These rules and regulations also popped back up for this Napa Valley winery when thinking about their marketing tactics. Since there are a handful of states that the wine industry is unable to ship to, you need to think about how you’re going to market your product. It’s important to not waste your time and money marketing to people in Ohio or Alabama, or any other restricted state. By targeting your ads geographically, you will not only hit your target audience but also reach the people who can actually purchase and receive your products, and reign in marketing spend. The alcohol industry is a tricky one and compliance will remain an ongoing challenge for many.

State by state alcohol shipping regulations


Since the shipping process is so complicated from state to state, it is important to make sure you are remaining compliant and review the different types of taxes applicable to each state. Sellers are responsible for paying applicable federal, state, or local taxes on the sale of beverage alcohol when shipping direct to consumer. Automating this process can easily help you keep track of the tax rate you need to charge, and related forms you need to fill out, especially if you are shipping to multiple different states.

Avalara provides a tax tool to help look up sales tax and is a great resource for DTC Shipping 101.


If you’re a brick-and-mortar retailer, consider implementing Buy Online Pickup In-Store (BOPIS) or even Curbside Pickup to your ecommerce experience for that added convenience for your customers. BOPIS is an additional fulfillment option that can be selected during the checkout process. Customers are able to add items into their cart online and complete the checkout process as usual but choose to retrieve their order in-store. A store employee then gathers their order and typically sends some type of notification to the customer letting them know their order is ready for pickup. Curbside Pickup is simply a variation of BOPIS with pickup from outside a place of business. This service enables customers to purchase their items online and pull up to the store in a designated location and have their items brought out to them and placed in their car, contact-free.

We worked with a regional wine and spirits retailer, which was deemed an essential business during the pandemic but wanted to provide a more efficient, safer option for their customers to shop. Through implementing a BOPIS and Curbside option into this retailer’s ecommerce channel, this midwest chain saw a huge increase in revenue and transactions. The best part about BOPIS and Curbside Pickup is the fact that they will last beyond the pandemic. In an instant gratification world, convenience is key, and these added fulfillment options cater to that need.


Typically, the alcohol that is purchased in stores is based on the three-tier model. The 21st Amendment gave each state the authority to regulate alcohol however they saw fit. They developed a structure that provided alcohol to consumers while ensuring a method to collect tax revenue. The three-tier model is pretty straightforward, manufacturers provide alcohol products to distributors / wholesalers, who then distribute those products to retailers, who then sell products to consumers.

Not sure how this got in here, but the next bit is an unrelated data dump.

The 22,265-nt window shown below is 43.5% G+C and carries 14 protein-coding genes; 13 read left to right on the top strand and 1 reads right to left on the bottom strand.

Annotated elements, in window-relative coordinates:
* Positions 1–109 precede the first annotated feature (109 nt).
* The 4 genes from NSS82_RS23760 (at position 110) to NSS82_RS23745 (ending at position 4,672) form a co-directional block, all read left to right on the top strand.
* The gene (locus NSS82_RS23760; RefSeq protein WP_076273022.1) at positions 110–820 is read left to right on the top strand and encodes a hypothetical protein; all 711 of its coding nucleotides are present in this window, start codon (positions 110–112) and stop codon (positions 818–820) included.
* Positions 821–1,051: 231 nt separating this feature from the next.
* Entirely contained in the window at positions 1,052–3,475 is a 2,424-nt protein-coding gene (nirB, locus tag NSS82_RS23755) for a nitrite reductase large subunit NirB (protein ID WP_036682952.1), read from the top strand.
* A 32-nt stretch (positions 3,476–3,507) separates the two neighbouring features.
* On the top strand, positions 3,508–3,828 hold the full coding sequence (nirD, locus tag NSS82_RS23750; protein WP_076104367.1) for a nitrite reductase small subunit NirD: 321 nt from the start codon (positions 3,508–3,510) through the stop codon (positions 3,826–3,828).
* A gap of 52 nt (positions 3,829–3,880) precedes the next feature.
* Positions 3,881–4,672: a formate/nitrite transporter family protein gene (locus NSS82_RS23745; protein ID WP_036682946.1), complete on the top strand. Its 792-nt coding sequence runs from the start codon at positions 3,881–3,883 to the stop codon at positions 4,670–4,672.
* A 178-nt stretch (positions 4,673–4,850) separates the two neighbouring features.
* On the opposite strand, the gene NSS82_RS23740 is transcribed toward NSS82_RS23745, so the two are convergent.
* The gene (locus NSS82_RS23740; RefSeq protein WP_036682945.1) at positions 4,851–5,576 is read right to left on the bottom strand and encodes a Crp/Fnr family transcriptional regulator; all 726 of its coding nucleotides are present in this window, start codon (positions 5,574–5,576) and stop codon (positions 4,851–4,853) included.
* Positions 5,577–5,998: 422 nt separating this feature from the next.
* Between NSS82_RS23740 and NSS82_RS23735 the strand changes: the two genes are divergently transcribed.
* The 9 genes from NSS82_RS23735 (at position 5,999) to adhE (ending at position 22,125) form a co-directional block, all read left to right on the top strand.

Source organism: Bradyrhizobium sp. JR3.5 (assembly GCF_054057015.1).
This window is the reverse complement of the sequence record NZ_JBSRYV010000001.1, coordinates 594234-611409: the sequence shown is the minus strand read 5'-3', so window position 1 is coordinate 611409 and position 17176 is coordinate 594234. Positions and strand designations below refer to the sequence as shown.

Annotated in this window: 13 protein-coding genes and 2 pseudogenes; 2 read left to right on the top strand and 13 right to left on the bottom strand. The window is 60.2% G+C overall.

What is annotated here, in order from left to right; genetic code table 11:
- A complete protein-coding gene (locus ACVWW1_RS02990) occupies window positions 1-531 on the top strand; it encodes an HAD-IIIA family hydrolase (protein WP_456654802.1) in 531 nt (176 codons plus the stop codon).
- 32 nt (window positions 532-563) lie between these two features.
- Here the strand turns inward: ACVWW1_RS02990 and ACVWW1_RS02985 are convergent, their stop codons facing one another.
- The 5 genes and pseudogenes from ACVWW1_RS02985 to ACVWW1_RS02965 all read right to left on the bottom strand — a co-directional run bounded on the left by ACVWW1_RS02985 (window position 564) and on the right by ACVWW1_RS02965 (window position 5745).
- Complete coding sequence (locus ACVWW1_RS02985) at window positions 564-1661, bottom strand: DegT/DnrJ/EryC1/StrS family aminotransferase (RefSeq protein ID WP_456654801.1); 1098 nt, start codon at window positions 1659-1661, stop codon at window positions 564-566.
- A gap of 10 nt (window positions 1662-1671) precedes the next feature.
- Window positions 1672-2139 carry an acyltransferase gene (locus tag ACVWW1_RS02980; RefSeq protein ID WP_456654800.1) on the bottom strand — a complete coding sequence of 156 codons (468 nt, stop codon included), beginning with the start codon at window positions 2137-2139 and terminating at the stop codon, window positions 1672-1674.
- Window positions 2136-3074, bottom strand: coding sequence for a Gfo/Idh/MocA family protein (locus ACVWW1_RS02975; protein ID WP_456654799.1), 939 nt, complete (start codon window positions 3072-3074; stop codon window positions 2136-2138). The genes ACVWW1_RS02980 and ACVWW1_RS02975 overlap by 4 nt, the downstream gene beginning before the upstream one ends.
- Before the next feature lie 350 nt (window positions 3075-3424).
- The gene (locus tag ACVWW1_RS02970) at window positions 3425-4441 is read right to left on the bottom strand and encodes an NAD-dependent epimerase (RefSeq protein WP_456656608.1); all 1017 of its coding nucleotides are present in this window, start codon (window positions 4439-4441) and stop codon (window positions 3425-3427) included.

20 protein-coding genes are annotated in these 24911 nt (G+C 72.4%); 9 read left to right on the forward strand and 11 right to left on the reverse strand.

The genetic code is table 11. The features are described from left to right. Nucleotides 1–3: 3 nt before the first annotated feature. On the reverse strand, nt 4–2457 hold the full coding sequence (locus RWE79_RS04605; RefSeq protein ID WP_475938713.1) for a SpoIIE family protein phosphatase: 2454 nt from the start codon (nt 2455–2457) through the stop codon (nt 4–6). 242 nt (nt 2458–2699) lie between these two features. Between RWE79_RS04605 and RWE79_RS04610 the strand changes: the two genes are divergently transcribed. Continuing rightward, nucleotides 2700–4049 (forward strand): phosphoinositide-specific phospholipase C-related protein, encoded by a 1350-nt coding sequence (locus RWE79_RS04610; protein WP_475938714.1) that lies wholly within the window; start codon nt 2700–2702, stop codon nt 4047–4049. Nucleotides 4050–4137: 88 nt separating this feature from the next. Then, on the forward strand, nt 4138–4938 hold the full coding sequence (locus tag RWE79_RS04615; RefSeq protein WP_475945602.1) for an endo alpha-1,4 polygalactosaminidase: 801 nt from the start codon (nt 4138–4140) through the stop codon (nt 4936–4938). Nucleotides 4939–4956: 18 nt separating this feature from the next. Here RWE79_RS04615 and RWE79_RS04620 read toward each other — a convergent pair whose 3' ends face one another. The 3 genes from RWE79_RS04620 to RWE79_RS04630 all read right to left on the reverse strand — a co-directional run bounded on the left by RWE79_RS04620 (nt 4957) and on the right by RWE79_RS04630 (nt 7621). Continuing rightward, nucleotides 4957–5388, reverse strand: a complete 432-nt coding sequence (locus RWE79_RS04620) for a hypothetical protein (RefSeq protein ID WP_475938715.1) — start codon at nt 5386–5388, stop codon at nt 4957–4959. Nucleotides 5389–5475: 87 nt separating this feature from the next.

Now, this may lead to the question of ‘how would an ecommerce channel benefit a beverage distributor or wholesaler?’. Well, an ecommerce channel can streamline the ordering process for the various retailers they work with.

Gorilla Group works with a leading North American beverage wholesaler who originally had a limited ecommerce presence and experience. They wanted to provide an ecommerce experience that enables the various businesses they work with to seamlessly transact online. Since they work in the North American market, this poses many different challenges with the individual rules and regulations that each state has, resulting in building an ecommerce experience for one market and gradually expanding from there.

By starting with one market as a beta-test, we were able to lay down the overall foundation of the site and from there we can adjust to meet the requirements of each individual state. This beverage wholesaler found great success with the launch of their first site and plan to continue expanding across the North American market and improve their overall customer experience and reduce operating costs.


The United States is on track to be the biggest alcohol ecommerce market, passing China, by the end of 2021. The IWSR found that nearly half (44%) of American spirits online shoppers first began buying their booze online in 2020, which will only carry over into this year, and years to follow as our digital future continues to evolve. Whether you are a retailer, distributor, or wholesaler, as the awareness of purchasing alcohol online continues to rise, more brands will have to work to meet their customer’s constantly evolving needs.